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Osteoporosis is a disease that causes thinning of bones. Over time, this weakens the bones and can make them more likely to break. It can affect any bone, but the hip, spine, and wrist are most often affected. It's often called a silent disease because people can't feel their bones getting weaker.
Gender words are used here to talk about anatomy and health risk. Please use this information in a way that works best for you and your provider as you talk about your care.
Women are more likely than men to develop osteoporosis. This happens because of hormonal differences. Also, men often have larger, stronger bones than women. Men and women older than age 50 are at the greatest risk for osteoporosis. Women who are non-Hispanic white or Asian are more likely to get osteoporosis than Hispanic or African-American women. For men, osteoporosis is more common in non-Hispanic whites.
Other risk factors that may increase your chances for osteoporosis include:
Lack of physical activity or exercise
Drinking too much alcohol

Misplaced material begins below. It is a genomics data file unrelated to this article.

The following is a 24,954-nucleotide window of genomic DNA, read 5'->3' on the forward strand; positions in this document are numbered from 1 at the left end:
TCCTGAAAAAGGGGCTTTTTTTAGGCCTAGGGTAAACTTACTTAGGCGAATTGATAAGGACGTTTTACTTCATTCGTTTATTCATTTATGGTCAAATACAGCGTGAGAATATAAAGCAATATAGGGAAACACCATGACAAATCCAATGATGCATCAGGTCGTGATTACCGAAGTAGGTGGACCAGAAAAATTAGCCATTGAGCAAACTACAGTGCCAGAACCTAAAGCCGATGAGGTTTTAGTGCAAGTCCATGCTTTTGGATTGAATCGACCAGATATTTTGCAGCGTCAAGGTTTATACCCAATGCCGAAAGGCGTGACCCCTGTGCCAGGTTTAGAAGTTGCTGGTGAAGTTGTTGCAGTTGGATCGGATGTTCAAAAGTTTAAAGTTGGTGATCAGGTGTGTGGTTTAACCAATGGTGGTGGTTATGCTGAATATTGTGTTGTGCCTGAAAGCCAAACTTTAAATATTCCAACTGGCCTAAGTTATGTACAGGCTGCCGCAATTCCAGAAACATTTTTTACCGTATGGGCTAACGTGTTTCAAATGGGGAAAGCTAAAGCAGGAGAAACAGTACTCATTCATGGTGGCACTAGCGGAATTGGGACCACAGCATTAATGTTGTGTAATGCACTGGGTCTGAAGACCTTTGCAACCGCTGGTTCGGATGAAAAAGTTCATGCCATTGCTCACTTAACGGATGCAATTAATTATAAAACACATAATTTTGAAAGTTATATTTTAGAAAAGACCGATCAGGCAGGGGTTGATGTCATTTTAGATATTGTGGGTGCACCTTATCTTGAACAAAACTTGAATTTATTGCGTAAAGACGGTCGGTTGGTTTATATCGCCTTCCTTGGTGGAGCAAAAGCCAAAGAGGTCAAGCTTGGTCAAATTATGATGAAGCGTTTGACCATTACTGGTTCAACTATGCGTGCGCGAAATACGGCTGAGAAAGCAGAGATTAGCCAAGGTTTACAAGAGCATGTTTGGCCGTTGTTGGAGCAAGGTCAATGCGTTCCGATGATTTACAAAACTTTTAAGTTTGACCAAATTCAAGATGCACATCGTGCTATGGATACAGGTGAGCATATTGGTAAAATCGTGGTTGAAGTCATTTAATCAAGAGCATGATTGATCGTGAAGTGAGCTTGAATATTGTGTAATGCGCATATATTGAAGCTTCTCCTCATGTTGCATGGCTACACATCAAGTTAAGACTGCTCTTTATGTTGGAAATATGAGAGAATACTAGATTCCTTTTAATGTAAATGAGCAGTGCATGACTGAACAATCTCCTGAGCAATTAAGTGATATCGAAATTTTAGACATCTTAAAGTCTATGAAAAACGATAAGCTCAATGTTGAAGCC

A diet low in calcium and vitamin D
A past break (fracture), especially after age 50
Taking certain medicines, for instance, long-term use of corticosteroids
Family history of osteoporosis
Other medical conditions, such as endocrine or hormonal diseases, gastrointestinal diseases, rheumatoid arthritis, types of cancer, HIV/AIDS, and anorexia nervosa
Many people don't know they have osteoporosis until they have advanced symptoms. These may include a broken hip or wrist, low back pain, or a hunched back.
If your healthcare provider thinks that you have osteoporosis, a simple, painless test to measure bone mineral density can confirm it. The test is called a bone density test.
If you're diagnosed with osteoporosis, medicines are available to treat it. Talk with your healthcare provider about the type of treatment that's best for you.
To help prevent osteoporosis:
Talk with your healthcare provider about screening tests for osteoporosis. See your provider for regular checkups.
Do regular weight-bearing exercise. This means activities that work your legs against gravity. Some exercises include walking, dancing, jogging, stair-climbing, playing racquet sports, and hiking. If you've been inactive, be sure to check with your healthcare provider before beginning any exercise.
Talk with your healthcare provider about your diet and whether or not you need to take a vitamin and mineral supplement.
Don't smoke. If you smoke, get help from your provider to quit.
Don't drink too much alcohol.
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